Enter depression. I had more reasons to be depressed than any doctor or shrink could possibly diagnose. How do you undo YEARS of emotional abuse? YES…the words are hard to say, but my mother was an emotional abuser in the worst way. So there I was, as an adult, still EXPECTING it from someone. I don’t think I was ready for a relationship at all…but maybe I needed to have those relationships that failed to realize that I deserved better? I accept my responsibilty in the relationships that failed, because I was always enabling them to do the things that they did. I had one girlfriend who treated me just like my mother did. It felt like “home” so I stayed….far too long. Then I had a girlfriend that was far to codependent and I fell into is too easily. I accept that I needed to be needed and I let it happen. It was unhealthy, but at that time, neither she nor I were very healthy, emotionally. I am still friends with her, to some extent. She has grown into a very wise woman now, as I hope that I have grown also. We were kids then, and we were the blind leading the blind in every possible way. My last long term relationship was absolutely full of growing pains. I was growing emotionally and she seemed to be retreating. I was facing my demons and she was still hiding from hers. We couldn’t get along because we were just in two completely different places in life. I accept that I made mistakes and that I probably should never have let myself get involved with her to begin with. My gut tried to tell me something was way off in the beginning and I didn’t listen. She had a lot of things to come to terms with in her own life, and so did I. Neither of us was there, emotionally for the other. I’m not sorry for the six years we were together, but I AM sorry that I wasn’t a WHOLE person and neither was she.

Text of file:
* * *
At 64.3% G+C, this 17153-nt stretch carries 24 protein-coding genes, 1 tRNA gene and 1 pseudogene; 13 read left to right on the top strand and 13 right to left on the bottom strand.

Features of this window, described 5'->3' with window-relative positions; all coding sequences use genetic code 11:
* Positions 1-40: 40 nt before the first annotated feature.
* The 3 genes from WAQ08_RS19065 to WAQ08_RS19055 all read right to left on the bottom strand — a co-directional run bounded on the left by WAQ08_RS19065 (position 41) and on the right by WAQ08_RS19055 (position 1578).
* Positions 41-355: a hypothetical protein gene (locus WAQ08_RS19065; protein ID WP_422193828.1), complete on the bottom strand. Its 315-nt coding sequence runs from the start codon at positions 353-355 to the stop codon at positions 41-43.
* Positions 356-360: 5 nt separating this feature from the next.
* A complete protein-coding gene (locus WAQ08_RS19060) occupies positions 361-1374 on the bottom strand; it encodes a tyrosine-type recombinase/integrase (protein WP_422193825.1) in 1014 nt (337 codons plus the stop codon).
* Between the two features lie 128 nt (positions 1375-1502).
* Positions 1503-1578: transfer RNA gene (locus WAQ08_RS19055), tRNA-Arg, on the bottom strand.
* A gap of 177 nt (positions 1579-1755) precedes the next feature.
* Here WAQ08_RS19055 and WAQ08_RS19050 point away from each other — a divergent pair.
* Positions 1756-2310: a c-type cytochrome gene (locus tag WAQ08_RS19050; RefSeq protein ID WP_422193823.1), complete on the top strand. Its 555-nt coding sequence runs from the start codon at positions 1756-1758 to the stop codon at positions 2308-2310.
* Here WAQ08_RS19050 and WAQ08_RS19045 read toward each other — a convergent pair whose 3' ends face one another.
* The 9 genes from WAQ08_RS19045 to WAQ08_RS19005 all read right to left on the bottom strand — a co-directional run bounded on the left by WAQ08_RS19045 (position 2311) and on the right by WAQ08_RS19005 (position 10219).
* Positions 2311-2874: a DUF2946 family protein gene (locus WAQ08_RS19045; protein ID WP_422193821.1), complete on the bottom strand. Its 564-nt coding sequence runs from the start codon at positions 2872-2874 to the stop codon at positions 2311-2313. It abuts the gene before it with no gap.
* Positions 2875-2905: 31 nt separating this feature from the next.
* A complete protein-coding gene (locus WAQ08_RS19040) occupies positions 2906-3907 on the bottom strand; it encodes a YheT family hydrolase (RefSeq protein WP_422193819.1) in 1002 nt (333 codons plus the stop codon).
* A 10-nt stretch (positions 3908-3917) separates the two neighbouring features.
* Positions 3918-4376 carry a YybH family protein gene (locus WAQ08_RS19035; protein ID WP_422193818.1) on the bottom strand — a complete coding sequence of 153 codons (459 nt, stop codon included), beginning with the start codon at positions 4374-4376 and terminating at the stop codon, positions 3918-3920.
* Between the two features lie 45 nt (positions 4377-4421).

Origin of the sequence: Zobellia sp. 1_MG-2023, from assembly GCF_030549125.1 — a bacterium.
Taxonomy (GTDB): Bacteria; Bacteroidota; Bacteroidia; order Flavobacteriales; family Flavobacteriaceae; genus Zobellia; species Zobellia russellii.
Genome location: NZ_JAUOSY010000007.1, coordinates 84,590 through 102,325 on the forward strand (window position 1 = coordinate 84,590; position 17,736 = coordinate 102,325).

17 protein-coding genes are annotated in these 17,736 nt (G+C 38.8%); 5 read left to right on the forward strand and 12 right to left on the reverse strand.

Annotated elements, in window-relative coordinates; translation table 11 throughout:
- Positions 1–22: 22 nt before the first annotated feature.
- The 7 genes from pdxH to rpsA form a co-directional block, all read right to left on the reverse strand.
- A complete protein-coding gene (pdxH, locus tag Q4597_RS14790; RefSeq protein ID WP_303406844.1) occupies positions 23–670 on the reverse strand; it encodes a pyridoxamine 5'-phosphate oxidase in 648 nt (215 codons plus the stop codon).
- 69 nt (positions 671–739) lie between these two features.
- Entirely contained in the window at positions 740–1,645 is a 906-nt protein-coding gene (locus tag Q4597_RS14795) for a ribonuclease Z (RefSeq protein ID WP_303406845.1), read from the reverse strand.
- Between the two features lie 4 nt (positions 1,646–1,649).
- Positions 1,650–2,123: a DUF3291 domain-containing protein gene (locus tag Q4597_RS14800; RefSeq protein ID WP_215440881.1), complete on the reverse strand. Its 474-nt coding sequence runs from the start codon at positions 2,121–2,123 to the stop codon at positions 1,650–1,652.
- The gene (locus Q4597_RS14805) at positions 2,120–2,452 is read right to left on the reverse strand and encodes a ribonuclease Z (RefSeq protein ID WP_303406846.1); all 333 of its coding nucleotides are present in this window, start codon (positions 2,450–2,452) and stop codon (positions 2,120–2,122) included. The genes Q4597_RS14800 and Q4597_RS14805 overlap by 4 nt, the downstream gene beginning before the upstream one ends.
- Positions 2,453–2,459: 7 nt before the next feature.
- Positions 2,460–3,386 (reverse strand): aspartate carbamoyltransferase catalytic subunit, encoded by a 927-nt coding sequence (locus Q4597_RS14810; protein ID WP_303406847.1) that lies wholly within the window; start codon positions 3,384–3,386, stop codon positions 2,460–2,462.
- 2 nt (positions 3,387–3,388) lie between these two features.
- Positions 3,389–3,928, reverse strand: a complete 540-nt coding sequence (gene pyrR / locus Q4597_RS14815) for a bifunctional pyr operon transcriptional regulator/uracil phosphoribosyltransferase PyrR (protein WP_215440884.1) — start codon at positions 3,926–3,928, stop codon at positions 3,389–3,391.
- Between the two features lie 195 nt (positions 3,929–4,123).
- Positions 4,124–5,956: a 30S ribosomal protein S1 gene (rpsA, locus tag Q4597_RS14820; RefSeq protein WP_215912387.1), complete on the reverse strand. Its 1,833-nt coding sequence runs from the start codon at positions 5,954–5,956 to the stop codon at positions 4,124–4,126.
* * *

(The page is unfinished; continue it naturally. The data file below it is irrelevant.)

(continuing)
In the eleven or so years, since my parents died, I have slowly been evolving. I only recently realized this. I had never fully embraced who I was. Recently, I’ve had a few people look at photos of me from my younger years and say that I was definitely butch, even then. I never called myself that. I called myself a soft butch in recent years, and before that….well, I was just a lesbian. I did not label myself at all. I payed no attention to butch or femme, I was just “me”.
As I walked yesterday, I thought about how much I had changed in the last year, since Melissa and I broke-up. I smiled as I realized I had FINALLY embraced my “inner butch” and outwardly laughed when I also realized that my “inner butch” was embracing my “inner girl” and I am not ashamed of it! I cut my hair in a crew cut…..I’d do a flat top, but I haven’t perfected that barbering skill yet (I’m working on it). Yet, I shave my legs, my arm pits and even my arms….cause I think my tattoos look better clean shaven. <smiling to myself>
I’m a walking contradiction and I know it. I like to look rugged, but I love a good thrift store shopping spree with the girls….I just shop the men’s department. I like to work on cars, but I also like to hang photos and paint and decorate my homes. I will lay carpet, tile a bathroom floor, replace a toilet, crawl under the sink to fix the plumbing, and then soak in the tub and buff my nails to a shine and slather myself with Oil of Olay afterwards. I use men’s shampoos, soaps and colognes….but sometimes I treat myself to a bath with lavender.
I go to the store about twice a year and buy 6 new sport bras in a range of colors, I shop for underwear at Walmart and I chase women who buy theirs at Victoria’s Secret. I buy sport socks a few times a year in white and black. I have 3-4 pairs of dress socks in various colors to match my pants. I own one black lace bra for those “rare occasions” that I feel comfortable enough with someone to share my “inner chic” with. It mostly lays in a drawer and reminds me that I CAN wear it if I want to. I have a bag under my bathroom sink that I keep make-up in…..just in case. I have come REALLY close to throwing it out recently, but still can’t make myself do it. A small part of my “girl” I cling to? Perhaps?